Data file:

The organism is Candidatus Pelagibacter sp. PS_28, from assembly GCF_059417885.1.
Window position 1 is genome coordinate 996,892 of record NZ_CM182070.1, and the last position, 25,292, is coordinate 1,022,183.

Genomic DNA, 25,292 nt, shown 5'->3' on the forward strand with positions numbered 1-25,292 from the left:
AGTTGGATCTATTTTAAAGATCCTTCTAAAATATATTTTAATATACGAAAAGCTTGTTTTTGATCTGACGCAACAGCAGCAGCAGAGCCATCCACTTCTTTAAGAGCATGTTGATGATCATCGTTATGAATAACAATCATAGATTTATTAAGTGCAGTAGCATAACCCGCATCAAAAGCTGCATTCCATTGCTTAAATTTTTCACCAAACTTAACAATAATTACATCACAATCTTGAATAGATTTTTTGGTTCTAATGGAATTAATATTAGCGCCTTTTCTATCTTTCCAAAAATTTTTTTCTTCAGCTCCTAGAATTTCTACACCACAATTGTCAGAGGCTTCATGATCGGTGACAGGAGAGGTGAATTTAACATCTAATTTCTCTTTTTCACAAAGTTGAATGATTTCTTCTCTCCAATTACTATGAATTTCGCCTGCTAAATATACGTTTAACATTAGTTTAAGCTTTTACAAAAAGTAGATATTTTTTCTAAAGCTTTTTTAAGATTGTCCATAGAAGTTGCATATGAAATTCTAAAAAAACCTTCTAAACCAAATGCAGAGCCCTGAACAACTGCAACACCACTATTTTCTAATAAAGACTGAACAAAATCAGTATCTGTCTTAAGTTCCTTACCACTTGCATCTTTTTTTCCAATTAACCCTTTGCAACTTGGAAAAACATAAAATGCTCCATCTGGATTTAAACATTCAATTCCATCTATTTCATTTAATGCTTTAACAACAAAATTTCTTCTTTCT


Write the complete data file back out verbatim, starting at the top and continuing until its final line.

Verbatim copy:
The organism is Candidatus Pelagibacter sp. PS_28, from assembly GCF_059417885.1.
Window position 1 is genome coordinate 996,892 of record NZ_CM182070.1, and the last position, 25,292, is coordinate 1,022,183.

Genomic DNA, 25,292 nt, shown 5'->3' on the forward strand with positions numbered 1-25,292 from the left:
AGTTGGATCTATTTTAAAGATCCTTCTAAAATATATTTTAATATACGAAAAGCTTGTTTTTGATCTGACGCAACAGCAGCAGCAGAGCCATCCACTTCTTTAAGAGCATGTTGATGATCATCGTTATGAATAACAATCATAGATTTATTAAGTGCAGTAGCATAACCCGCATCAAAAGCTGCATTCCATTGCTTAAATTTTTCACCAAACTTAACAATAATTACATCACAATCTTGAATAGATTTTTTGGTTCTAATGGAATTAATATTAGCGCCTTTTCTATCTTTCCAAAAATTTTTTTCTTCAGCTCCTAGAATTTCTACACCACAATTGTCAGAGGCTTCATGATCGGTGACAGGAGAGGTGAATTTAACATCTAATTTCTCTTTTTCACAAAGTTGAATGATTTCTTCTCTCCAATTACTATGAATTTCGCCTGCTAAATATACGTTTAACATTAGTTTAAGCTTTTACAAAAAGTAGATATTTTTTCTAAAGCTTTTTTAAGATTGTCCATAGAAGTTGCATATGAAATTCTAAAAAAACCTTCTAAACCAAATGCAGAGCCCTGAACAACTGCAACACCACTATTTTCTAATAAAGACTGAACAAAATCAGTATCTGTCTTAAGTTCCTTACCACTTGCATCTTTTTTTCCAATTAACCCTTTGCAACTTGGAAAAACATAAAATGCTCCATCTGGATTTAAACATTCAATTCCATCTATTTCATTTAATGCTTTAACAACAAAATTTCTTCTTTCT